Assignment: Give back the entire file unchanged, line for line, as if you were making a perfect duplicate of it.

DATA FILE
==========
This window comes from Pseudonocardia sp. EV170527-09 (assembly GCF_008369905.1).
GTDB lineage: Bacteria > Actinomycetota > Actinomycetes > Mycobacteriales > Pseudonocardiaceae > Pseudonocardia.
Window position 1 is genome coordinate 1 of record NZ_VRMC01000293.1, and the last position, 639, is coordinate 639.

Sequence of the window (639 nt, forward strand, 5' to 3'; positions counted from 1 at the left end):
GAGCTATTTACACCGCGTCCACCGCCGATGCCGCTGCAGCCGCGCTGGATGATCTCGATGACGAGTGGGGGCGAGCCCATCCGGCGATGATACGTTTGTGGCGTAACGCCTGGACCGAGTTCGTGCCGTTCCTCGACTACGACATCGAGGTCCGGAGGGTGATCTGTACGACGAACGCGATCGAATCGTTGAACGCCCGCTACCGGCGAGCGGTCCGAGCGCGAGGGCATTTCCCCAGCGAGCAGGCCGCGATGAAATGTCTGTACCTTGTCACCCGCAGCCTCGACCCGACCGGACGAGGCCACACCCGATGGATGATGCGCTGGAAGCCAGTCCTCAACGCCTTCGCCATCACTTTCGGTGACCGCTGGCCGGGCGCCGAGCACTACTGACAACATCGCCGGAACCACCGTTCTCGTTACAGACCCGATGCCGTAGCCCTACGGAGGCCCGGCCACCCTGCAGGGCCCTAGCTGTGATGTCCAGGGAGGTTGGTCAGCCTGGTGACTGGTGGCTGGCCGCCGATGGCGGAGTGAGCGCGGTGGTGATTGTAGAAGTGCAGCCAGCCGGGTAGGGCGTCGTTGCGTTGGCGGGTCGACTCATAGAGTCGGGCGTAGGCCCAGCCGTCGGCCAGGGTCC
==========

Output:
This window comes from Pseudonocardia sp. EV170527-09 (assembly GCF_008369905.1).
GTDB lineage: Bacteria > Actinomycetota > Actinomycetes > Mycobacteriales > Pseudonocardiaceae > Pseudonocardia.
Window position 1 is genome coordinate 1 of record NZ_VRMC01000293.1, and the last position, 639, is coordinate 639.

Sequence of the window (639 nt, forward strand, 5' to 3'; positions counted from 1 at the left end):
GAGCTATTTACACCGCGTCCACCGCCGATGCCGCTGCAGCCGCGCTGGATGATCTCGATGACGAGTGGGGGCGAGCCCATCCGGCGATGATACGTTTGTGGCGTAACGCCTGGACCGAGTTCGTGCCGTTCCTCGACTACGACATCGAGGTCCGGAGGGTGATCTGTACGACGAACGCGATCGAATCGTTGAACGCCCGCTACCGGCGAGCGGTCCGAGCGCGAGGGCATTTCCCCAGCGAGCAGGCCGCGATGAAATGTCTGTACCTTGTCACCCGCAGCCTCGACCCGACCGGACGAGGCCACACCCGATGGATGATGCGCTGGAAGCCAGTCCTCAACGCCTTCGCCATCACTTTCGGTGACCGCTGGCCGGGCGCCGAGCACTACTGACAACATCGCCGGAACCACCGTTCTCGTTACAGACCCGATGCCGTAGCCCTACGGAGGCCCGGCCACCCTGCAGGGCCCTAGCTGTGATGTCCAGGGAGGTTGGTCAGCCTGGTGACTGGTGGCTGGCCGCCGATGGCGGAGTGAGCGCGGTGGTGATTGTAGAAGTGCAGCCAGCCGGGTAGGGCGTCGTTGCGTTGGCGGGTCGACTCATAGAGTCGGGCGTAGGCCCAGCCGTCGGCCAGGGTCC